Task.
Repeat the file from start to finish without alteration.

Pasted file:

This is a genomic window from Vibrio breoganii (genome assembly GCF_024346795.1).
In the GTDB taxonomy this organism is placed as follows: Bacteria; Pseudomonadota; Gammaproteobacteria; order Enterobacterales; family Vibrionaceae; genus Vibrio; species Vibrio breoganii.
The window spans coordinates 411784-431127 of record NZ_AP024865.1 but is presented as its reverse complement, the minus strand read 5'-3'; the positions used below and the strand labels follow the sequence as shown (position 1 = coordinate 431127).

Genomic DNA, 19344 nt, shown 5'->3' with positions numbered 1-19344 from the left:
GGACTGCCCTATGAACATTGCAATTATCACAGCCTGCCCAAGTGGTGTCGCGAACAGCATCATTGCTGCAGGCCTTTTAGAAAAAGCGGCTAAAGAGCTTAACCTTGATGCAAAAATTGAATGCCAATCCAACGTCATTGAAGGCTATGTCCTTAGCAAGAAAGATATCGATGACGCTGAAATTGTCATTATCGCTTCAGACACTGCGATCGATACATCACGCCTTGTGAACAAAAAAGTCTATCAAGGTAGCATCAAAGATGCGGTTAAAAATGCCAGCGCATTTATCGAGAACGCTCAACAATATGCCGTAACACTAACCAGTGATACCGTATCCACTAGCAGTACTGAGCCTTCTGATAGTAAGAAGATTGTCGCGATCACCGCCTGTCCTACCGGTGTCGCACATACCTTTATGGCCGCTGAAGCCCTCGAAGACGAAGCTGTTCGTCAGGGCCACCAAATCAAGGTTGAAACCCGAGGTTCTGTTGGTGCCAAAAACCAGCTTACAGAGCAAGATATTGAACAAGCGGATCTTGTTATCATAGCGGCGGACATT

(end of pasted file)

This is a genomic window from Vibrio breoganii (genome assembly GCF_024346795.1).
In the GTDB taxonomy this organism is placed as follows: Bacteria; Pseudomonadota; Gammaproteobacteria; order Enterobacterales; family Vibrionaceae; genus Vibrio; species Vibrio breoganii.
The window spans coordinates 411784-431127 of record NZ_AP024865.1 but is presented as its reverse complement, the minus strand read 5'-3'; the positions used below and the strand labels follow the sequence as shown (position 1 = coordinate 431127).

Genomic DNA, 19344 nt, shown 5'->3' with positions numbered 1-19344 from the left:
GGACTGCCCTATGAACATTGCAATTATCACAGCCTGCCCAAGTGGTGTCGCGAACAGCATCATTGCTGCAGGCCTTTTAGAAAAAGCGGCTAAAGAGCTTAACCTTGATGCAAAAATTGAATGCCAATCCAACGTCATTGAAGGCTATGTCCTTAGCAAGAAAGATATCGATGACGCTGAAATTGTCATTATCGCTTCAGACACTGCGATCGATACATCACGCCTTGTGAACAAAAAAGTCTATCAAGGTAGCATCAAAGATGCGGTTAAAAATGCCAGCGCATTTATCGAGAACGCTCAACAATATGCCGTAACACTAACCAGTGATACCGTATCCACTAGCAGTACTGAGCCTTCTGATAGTAAGAAGATTGTCGCGATCACCGCCTGTCCTACCGGTGTCGCACATACCTTTATGGCCGCTGAAGCCCTCGAAGACGAAGCTGTTCGTCAGGGCCACCAAATCAAGGTTGAAACCCGAGGTTCTGTTGGTGCCAAAAACCAGCTTACAGAGCAAGATATTGAACAAGCGGATCTTGTTATCATAGCGGCGGACATT